Mi Amigo: the deadly WW2 bomber crash in Sheffield play park that killed 10 airmen
Lt John Kriegshauser, a 23-year-old American pilot, found himself in grave danger shortly before 5 p.m. on February 22, 1944: his-17 Flying Fortress, nicknamed’ Mi Amigo,’ had been severely damaged by enemy fighters over Nazi-occupied Denmark and, struggling back to base in Northamptonshire, was in urgent need of landing somewhere. Below him was Sheffield’s busy city.
With the aircraft’s engines fading fast, Lt Kriegshauser realized he would need to crash-land – in Endcliffe Park, where a group of schoolchildren was gathered Narrowly avoiding the children, as well as nearby houses and roads, Lt Kriegshauser crashed into mature woodland in the park.
Smashing into a hillside, the aircraft exploded, killing all 10 airmen on board.No civilians on the ground were injured or killed. Had it not been for Lt Kriegshauser’s consummate skill – for which he was posthumously awarded the US Distinguished Flying Cross – it is assumed the death toll would have been considerably higher.
The big week
Paul Allonby, author of Courage Above the Clouds: the true heroic story of the crew of B-17 ‘Mi Amigo’, explains that the US bomber had been part of a daylight operation by aircraft from the 305th Bombardment Group, US 8th Army Air Force, based at Chelveston Airfield, Northamptonshire, to bomb the Luftwaffe military air base located at Aalborg in Nazi-occupied Denmark.
On 20 February 1944, the 305 was selected to take part in a raid involving 700 aircraft to Leipzig, Germany, as part of a week-long joint campaign code-named Operation Argument, “which involved US bombers attacking by day, and Royal Air Force bombers striking by night,” writes Allonby.
“The aim was to attack the Nazi aviation industry, and Luftwaffe bases.”Known as the ‘Big Week’, Operation Argument was one of the most critical periods of the entire war, says military historian James Holland.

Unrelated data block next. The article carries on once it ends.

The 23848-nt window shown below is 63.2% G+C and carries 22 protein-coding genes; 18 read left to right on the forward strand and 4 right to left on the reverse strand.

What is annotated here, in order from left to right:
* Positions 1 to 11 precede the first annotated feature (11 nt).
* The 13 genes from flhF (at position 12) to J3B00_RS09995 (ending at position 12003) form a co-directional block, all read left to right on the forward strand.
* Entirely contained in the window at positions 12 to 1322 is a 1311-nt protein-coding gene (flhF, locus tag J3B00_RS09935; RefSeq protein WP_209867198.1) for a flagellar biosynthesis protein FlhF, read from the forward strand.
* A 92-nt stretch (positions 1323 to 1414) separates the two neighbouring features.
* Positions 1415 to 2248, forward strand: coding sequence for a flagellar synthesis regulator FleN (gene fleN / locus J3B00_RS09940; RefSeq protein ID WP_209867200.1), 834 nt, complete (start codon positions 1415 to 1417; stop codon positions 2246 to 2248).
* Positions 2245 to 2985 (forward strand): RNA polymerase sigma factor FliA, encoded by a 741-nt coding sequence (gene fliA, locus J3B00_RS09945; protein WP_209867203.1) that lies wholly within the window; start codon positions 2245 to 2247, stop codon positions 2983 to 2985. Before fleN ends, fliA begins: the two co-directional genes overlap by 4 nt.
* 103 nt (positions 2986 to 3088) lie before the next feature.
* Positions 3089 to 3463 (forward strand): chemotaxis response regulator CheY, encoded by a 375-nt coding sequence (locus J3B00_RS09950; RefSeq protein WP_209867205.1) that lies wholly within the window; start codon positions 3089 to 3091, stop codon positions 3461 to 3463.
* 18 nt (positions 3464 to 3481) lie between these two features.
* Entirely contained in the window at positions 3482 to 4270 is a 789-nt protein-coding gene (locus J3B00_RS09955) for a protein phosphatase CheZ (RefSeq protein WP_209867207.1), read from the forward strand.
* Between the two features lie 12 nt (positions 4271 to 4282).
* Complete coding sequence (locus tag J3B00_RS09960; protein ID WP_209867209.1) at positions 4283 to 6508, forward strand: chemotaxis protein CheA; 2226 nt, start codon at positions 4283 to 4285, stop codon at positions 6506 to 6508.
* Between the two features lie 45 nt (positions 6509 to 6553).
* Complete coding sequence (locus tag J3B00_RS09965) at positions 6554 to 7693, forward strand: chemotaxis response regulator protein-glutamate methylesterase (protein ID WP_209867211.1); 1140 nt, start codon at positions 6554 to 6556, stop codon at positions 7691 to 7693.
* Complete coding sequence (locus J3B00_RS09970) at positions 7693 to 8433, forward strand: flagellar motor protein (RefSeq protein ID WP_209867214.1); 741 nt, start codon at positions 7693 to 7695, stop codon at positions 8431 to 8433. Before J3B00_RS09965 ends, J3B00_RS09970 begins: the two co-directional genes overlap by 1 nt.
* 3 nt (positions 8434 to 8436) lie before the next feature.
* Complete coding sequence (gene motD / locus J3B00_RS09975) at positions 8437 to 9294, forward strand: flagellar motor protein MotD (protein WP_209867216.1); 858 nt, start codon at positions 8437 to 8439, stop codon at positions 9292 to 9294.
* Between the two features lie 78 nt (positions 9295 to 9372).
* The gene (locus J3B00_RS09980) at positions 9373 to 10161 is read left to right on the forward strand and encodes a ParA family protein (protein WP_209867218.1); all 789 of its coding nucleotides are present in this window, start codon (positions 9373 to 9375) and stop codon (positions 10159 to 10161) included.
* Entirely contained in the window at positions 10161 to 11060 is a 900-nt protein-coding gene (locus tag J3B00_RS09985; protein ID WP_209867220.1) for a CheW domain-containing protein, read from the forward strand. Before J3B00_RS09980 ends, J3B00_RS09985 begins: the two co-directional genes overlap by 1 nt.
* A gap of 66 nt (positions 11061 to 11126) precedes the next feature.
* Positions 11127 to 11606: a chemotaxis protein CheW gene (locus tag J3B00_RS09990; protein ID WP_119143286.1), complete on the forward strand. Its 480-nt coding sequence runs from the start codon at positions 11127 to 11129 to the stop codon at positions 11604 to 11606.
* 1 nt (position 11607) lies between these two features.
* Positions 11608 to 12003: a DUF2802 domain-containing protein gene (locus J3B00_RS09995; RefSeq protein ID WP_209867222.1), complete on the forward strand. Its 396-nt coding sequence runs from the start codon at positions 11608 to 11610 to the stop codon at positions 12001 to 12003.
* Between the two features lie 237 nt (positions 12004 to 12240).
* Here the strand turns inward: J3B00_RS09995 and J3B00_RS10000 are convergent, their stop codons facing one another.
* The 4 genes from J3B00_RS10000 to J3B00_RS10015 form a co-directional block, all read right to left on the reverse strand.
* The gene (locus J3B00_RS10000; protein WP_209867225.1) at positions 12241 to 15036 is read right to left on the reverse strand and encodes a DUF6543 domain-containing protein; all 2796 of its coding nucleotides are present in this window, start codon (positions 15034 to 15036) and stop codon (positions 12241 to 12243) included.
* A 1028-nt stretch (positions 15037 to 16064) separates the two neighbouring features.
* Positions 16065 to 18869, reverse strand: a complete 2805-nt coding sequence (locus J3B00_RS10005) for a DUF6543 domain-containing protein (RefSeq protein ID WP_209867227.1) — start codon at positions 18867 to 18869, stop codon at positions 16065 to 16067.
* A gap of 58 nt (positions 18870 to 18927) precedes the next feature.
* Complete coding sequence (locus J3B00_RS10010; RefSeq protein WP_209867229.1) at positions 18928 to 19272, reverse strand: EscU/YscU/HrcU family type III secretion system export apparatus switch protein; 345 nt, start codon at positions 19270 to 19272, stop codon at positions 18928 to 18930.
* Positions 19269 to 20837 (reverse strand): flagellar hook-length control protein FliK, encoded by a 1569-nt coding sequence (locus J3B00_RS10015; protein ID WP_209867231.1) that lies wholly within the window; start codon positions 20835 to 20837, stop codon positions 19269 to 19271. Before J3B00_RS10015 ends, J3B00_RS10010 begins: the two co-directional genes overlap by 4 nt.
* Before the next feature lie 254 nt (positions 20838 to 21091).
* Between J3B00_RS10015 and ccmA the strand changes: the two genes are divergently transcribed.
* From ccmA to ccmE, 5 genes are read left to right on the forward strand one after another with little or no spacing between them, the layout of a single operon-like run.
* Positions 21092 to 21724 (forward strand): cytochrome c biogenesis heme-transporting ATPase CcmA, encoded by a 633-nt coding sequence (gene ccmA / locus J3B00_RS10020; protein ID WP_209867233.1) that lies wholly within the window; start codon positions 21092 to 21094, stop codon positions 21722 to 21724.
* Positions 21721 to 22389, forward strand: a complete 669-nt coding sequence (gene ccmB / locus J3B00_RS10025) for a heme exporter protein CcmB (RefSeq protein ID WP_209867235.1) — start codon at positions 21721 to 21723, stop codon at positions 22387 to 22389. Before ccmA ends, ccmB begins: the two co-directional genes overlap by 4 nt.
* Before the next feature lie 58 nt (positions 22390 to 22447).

Germany lost significant numbers of Luftwaffe fighters and pilots but on 22 February, things did not go to plan – the military air base at Aalborg was covered by fog and so could not be pinpointed, and the group of planes soon found itself under attack by German enemy fighters. Three B-17s in the formation were shot down, with most crew members being killed and the others captured as prisoners of war.
The mission was aborted and the surviving aircraft began their journey home to England, jettisoning their bombs over the North Sea en route (‘Mi Amigo’ was carrying a total bomb load of 4,000 lbs). ‘Mi Amigo’ had been badly damaged in the attack.
Looking for a place to land
Engines fading fast, Mi Amigo’s pilot, Lt Kriegshauser, urgently needed somewhere to land, writes Allonby.
“He began to descend cautiously, and suddenly came out through the clouds low over a major city – Sheffield, in South Yorkshire. Ahead were houses, roads, trees and a splash of green: Endcliffe Park, a public play area, complete with a river, woods and a bandstand.
“As Lt Kriegshauser used every bit of his skill and experience, at least one engine began to cut out. Seeing only the grassed area of the park ahead, a split-second decision was needed.”
Moments after ‘Mi Amigo’ crash-landed in Endcliffe Park, firemen hurried to the scene to find trees uprooted and crushed beneath the destroyed bomber, with wreckage strewn across the hillside.
The aircraft had split into two and the front section was on fire, says Allonby. Around 20 firefighters fought for more than an hour to put out the blaze.
The 10 airmen killed in the ‘Mi Amigo’ crash were:
First Lieutenant John Kriegshauser (pilot)
Second Lieutenant Lyle Curtis (co-pilot)
Second Lieutenant John Humphrey (navigator)
Staff Sergeant Harry Estabrooks (flight engineer/top turret gunner)
Second Lieutenant Melchor Hernandez (bombardier)
Staff Sergeant Robert Mayfield (radio operator)
Sergeant Charles Tuttle (ball turret gunner)
Sergeant Vito Ambrosio (waist gunner)
Sergeant George Williams (waist gunner)
Sergeant Maurice Robbins (tail gunner)
Three of the men are buried in the UK – Harry Estabrooks, Charles Tuttle, and Maurice Robbins – at the Cambridge American Cemetery. The remains of the other seven crewmen were returned home after the war.
Remembering the ‘Mi Amigo’ airmen
The first memorial service for the ‘Mi Amigo’ airmen was held in 1969 and there has since been an annual commemoration.
A memorial stone surrounded by 10 oak trees was planted in 1969 to commemorate the 10 airmen killed in the crash.